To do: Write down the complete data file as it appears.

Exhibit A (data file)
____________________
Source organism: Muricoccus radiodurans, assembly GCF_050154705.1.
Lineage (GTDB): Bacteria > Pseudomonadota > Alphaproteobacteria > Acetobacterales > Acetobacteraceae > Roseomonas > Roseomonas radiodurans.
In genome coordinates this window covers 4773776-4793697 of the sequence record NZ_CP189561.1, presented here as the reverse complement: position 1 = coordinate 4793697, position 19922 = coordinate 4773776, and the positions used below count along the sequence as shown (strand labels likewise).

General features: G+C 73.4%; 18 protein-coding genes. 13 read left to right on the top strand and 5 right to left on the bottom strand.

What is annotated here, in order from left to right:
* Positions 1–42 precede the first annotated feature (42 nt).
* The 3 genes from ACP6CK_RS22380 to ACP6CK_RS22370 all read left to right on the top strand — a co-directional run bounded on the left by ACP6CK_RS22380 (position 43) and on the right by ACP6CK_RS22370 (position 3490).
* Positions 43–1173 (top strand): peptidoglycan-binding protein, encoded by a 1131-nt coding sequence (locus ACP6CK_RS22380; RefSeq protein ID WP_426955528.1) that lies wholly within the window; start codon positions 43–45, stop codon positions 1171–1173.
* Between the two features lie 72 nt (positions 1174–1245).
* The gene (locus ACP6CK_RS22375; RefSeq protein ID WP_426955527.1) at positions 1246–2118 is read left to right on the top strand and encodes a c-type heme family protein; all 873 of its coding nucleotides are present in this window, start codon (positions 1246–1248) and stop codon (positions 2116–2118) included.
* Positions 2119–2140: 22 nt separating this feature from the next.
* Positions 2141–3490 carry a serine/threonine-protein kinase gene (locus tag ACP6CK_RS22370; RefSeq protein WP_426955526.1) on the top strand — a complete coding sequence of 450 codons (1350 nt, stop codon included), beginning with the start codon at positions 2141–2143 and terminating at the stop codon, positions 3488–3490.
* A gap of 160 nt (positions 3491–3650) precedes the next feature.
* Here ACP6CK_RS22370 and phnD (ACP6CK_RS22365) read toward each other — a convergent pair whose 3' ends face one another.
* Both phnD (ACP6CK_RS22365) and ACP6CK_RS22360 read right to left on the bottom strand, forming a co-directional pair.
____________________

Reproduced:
Source organism: Muricoccus radiodurans, assembly GCF_050154705.1.
Lineage (GTDB): Bacteria > Pseudomonadota > Alphaproteobacteria > Acetobacterales > Acetobacteraceae > Roseomonas > Roseomonas radiodurans.
In genome coordinates this window covers 4773776-4793697 of the sequence record NZ_CP189561.1, presented here as the reverse complement: position 1 = coordinate 4793697, position 19922 = coordinate 4773776, and the positions used below count along the sequence as shown (strand labels likewise).

General features: G+C 73.4%; 18 protein-coding genes. 13 read left to right on the top strand and 5 right to left on the bottom strand.

What is annotated here, in order from left to right:
* Positions 1–42 precede the first annotated feature (42 nt).
* The 3 genes from ACP6CK_RS22380 to ACP6CK_RS22370 all read left to right on the top strand — a co-directional run bounded on the left by ACP6CK_RS22380 (position 43) and on the right by ACP6CK_RS22370 (position 3490).
* Positions 43–1173 (top strand): peptidoglycan-binding protein, encoded by a 1131-nt coding sequence (locus ACP6CK_RS22380; RefSeq protein ID WP_426955528.1) that lies wholly within the window; start codon positions 43–45, stop codon positions 1171–1173.
* Between the two features lie 72 nt (positions 1174–1245).
* The gene (locus ACP6CK_RS22375; RefSeq protein ID WP_426955527.1) at positions 1246–2118 is read left to right on the top strand and encodes a c-type heme family protein; all 873 of its coding nucleotides are present in this window, start codon (positions 1246–1248) and stop codon (positions 2116–2118) included.
* Positions 2119–2140: 22 nt separating this feature from the next.
* Positions 2141–3490 carry a serine/threonine-protein kinase gene (locus tag ACP6CK_RS22370; RefSeq protein WP_426955526.1) on the top strand — a complete coding sequence of 450 codons (1350 nt, stop codon included), beginning with the start codon at positions 2141–2143 and terminating at the stop codon, positions 3488–3490.
* A gap of 160 nt (positions 3491–3650) precedes the next feature.
* Here ACP6CK_RS22370 and phnD (ACP6CK_RS22365) read toward each other — a convergent pair whose 3' ends face one another.
* Both phnD (ACP6CK_RS22365) and ACP6CK_RS22360 read right to left on the bottom strand, forming a co-directional pair.